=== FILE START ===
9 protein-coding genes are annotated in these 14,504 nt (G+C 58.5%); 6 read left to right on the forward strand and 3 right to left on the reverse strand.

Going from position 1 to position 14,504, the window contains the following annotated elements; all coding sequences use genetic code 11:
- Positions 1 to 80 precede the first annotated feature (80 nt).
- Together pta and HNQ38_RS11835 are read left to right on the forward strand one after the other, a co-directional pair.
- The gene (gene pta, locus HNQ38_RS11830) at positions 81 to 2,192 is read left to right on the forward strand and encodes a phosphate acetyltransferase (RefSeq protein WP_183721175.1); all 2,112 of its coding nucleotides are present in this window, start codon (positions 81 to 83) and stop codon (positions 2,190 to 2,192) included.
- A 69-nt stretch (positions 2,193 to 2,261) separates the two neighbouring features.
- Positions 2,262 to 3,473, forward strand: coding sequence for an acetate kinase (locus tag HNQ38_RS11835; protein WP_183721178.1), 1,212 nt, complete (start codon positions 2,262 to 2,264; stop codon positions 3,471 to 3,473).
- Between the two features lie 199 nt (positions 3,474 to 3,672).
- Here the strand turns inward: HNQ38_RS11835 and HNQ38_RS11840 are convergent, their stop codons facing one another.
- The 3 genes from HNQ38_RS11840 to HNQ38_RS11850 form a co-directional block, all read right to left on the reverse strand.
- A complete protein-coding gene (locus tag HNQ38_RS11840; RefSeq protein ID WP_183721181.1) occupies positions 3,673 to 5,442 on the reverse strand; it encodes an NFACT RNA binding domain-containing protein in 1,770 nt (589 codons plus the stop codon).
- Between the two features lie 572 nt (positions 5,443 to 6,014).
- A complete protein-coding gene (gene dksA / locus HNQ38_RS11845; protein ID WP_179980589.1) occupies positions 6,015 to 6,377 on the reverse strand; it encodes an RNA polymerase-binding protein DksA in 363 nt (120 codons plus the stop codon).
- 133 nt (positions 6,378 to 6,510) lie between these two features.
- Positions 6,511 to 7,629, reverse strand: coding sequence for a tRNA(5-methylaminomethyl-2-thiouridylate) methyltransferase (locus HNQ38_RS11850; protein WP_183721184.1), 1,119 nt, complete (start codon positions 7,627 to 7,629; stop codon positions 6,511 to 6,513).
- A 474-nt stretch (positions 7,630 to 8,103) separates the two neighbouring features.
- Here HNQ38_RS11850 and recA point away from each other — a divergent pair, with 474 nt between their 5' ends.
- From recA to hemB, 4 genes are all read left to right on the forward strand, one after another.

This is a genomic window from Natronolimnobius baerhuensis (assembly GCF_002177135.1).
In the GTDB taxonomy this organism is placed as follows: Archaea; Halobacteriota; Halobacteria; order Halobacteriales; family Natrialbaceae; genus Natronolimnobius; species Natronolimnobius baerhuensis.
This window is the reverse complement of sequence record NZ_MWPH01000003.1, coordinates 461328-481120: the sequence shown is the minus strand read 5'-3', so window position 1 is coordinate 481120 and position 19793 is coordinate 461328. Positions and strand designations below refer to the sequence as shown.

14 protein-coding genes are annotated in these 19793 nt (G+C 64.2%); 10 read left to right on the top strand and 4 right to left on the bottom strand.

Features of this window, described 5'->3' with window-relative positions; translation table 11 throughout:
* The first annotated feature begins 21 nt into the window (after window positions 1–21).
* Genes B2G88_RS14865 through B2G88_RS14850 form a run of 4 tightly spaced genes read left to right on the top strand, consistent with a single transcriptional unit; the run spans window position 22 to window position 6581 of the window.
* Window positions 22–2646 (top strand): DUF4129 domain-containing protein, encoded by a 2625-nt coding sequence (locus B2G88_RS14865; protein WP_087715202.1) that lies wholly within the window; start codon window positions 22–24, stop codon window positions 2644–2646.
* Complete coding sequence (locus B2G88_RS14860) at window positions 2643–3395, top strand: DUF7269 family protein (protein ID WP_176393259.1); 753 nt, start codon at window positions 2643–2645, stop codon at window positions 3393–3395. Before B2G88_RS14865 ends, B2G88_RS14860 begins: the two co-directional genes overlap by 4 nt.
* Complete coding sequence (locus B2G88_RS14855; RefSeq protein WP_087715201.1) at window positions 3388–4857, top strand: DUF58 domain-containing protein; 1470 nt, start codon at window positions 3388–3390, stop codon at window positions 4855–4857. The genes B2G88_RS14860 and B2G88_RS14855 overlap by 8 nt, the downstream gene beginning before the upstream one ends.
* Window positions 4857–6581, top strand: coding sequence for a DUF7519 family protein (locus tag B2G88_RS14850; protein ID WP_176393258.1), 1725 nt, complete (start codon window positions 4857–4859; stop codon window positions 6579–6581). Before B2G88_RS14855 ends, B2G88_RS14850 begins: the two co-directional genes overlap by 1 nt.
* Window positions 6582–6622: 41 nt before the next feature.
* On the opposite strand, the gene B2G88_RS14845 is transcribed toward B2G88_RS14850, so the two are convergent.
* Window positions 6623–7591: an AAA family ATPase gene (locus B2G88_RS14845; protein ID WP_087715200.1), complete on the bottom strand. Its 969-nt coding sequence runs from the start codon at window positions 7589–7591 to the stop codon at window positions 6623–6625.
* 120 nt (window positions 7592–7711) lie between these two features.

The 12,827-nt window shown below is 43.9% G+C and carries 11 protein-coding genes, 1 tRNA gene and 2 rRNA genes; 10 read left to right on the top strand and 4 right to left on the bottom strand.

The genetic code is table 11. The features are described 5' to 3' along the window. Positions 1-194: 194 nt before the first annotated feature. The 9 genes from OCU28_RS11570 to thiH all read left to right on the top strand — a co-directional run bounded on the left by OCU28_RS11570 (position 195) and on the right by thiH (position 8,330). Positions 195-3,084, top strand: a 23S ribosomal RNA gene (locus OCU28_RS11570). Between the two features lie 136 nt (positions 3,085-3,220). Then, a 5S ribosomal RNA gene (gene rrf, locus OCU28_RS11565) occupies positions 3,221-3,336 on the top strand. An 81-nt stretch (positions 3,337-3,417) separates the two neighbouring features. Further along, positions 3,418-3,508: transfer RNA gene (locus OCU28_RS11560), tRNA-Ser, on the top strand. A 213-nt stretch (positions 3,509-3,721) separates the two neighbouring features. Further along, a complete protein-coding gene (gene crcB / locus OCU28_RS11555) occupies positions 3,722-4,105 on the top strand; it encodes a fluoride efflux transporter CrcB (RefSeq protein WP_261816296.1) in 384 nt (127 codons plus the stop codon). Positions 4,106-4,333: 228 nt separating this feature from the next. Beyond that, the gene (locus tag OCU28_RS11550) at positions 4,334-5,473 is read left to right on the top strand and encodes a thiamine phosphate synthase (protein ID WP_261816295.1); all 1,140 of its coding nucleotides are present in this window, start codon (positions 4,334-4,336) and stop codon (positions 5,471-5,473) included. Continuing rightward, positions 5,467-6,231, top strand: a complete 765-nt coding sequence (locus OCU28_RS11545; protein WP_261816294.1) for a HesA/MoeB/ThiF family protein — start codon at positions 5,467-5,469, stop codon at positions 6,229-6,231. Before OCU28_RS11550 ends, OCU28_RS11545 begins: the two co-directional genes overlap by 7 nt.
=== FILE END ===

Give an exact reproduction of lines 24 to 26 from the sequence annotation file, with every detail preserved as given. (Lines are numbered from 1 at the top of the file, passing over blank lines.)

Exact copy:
* The first annotated feature begins 21 nt into the window (after window positions 1–21).
* Genes B2G88_RS14865 through B2G88_RS14850 form a run of 4 tightly spaced genes read left to right on the top strand, consistent with a single transcriptional unit; the run spans window position 22 to window position 6581 of the window.
* Window positions 22–2646 (top strand): DUF4129 domain-containing protein, encoded by a 2625-nt coding sequence (locus B2G88_RS14865; protein WP_087715202.1) that lies wholly within the window; start codon window positions 22–24, stop codon window positions 2644–2646.